[Serge Strosberg with Oper8tor]
Photos from this event (By Andrew Harris)
As spring continues to settle in, our itinerary at GofG gets that's much more eclectic; last night's private reception of Serge Strosberg's paintings "Paris-New York" hosted by KiptonArt and Culture + Travel Magazine at the URI Gallery in SOHO was a shining example. Strosberg, 41, a Belgium born, Parisian trained artist who recently moved to center of the known world, AKA New York City displayed his work spanning from his times in places from Paris to Southern Florida to New York with the bulk of the show being comprised of Strosberg's most recent Series called "Sins of Paris".
The pieces in "Sin of Paris" illustrate a young fashion victim, and Parisian Actress amid contemporary adaptations of the 7 deadly sins, ya know the good ones, pride, greed, slothfulness and the like. The work, with it's mannerist leaning and painterly touches seemed to explore not only contemporary culture's new translations of old sins, but the artist's fascination with human form and his interaction with his models and muses. We were able to pull the award-winning artist aside (see photo above) during the night to ask him about his work and how he was doing with the pressure of an Art event in SOHO.
Strosberg, who has received numerous accolades for his work is not new to the world of pressure that showing Art Work to people that matter invokes. Hosts KiptonArt has become one of the premier conduits for artist to gallery/art dealer relations and Culture + Travel magazine is the go to guide for people who appreciate not only the culture of travel, but the gallery quality photographs and insightful stories that fill its pages. Strosberg told us that he wanted to focus on the expression of his subjects from their bodies to their faces. He mentioned that the series of 9 painting of a nude Chinese woman on a sofa was an example of how the artist's interactions with his subject can change over time. Strosberg worked with his Chinese model for over six months and his paintings left visual evidence of their relationship becoming more comfortable, From the first painting where she most obviously uncomfortable with her nakedness, "hiding her sex" to the last where the inhibitions of nudity have been stripped away and she feels free to just lie there uncovered so that the art may be done.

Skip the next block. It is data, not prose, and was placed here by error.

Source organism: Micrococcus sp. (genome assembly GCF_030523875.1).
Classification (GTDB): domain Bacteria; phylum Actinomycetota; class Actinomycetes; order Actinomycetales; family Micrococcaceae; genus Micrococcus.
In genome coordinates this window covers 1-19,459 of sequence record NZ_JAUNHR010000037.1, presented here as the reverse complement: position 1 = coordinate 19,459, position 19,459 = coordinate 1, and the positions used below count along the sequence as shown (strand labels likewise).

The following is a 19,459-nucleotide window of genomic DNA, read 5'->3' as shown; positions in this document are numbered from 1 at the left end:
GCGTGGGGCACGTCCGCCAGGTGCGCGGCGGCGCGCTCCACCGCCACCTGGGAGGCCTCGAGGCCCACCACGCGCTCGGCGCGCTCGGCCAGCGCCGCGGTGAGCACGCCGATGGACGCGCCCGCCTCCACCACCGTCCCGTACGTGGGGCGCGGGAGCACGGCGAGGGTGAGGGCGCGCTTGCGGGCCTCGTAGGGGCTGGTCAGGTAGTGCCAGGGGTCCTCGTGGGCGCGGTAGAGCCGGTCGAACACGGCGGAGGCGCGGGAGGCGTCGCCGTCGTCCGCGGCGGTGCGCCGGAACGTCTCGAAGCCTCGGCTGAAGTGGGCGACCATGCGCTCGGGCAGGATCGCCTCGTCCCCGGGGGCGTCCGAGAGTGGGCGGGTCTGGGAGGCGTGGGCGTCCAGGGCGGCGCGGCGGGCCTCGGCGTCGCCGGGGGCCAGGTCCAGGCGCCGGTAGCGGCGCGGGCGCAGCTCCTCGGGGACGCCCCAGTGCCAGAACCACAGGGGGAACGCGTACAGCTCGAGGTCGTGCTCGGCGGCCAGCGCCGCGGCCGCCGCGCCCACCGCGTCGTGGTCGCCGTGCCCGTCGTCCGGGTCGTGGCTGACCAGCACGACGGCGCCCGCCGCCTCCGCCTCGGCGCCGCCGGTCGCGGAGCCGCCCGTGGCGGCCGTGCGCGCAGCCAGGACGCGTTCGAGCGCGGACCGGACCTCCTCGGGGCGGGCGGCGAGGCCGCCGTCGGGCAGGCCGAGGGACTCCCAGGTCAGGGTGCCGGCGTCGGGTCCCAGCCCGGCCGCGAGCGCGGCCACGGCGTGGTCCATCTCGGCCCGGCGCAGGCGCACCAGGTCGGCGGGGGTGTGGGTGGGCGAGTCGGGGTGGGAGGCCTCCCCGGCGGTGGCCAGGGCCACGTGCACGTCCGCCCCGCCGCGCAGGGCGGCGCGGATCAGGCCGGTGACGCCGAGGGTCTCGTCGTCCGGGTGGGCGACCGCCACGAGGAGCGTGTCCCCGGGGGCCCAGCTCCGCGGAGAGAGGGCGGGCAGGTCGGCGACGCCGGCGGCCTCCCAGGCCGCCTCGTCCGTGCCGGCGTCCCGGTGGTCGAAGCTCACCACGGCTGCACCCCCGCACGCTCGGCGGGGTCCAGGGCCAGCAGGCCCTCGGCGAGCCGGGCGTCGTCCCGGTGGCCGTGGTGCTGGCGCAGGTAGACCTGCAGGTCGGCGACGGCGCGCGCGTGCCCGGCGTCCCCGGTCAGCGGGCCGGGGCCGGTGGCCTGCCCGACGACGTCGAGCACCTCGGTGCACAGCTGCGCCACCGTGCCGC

Strosberg's work followed humanist aesthetic and many of his models were at the opening so his representation could be put face to face with the real thing so to speak. Some of the proceeds for one of Strosberg's works 'Annabel and Giselle', a large oil painting of Annabel Vartanian and model Giselle will go to the GMHC (Gay Men's Health Crisis) to help in the fight against AIDS. All in all it was a good show, by an artist we will most likely hear more from in the future. Jump on the bandwagon now, and if you weren't able to make it last night check our visual evidence of what happened.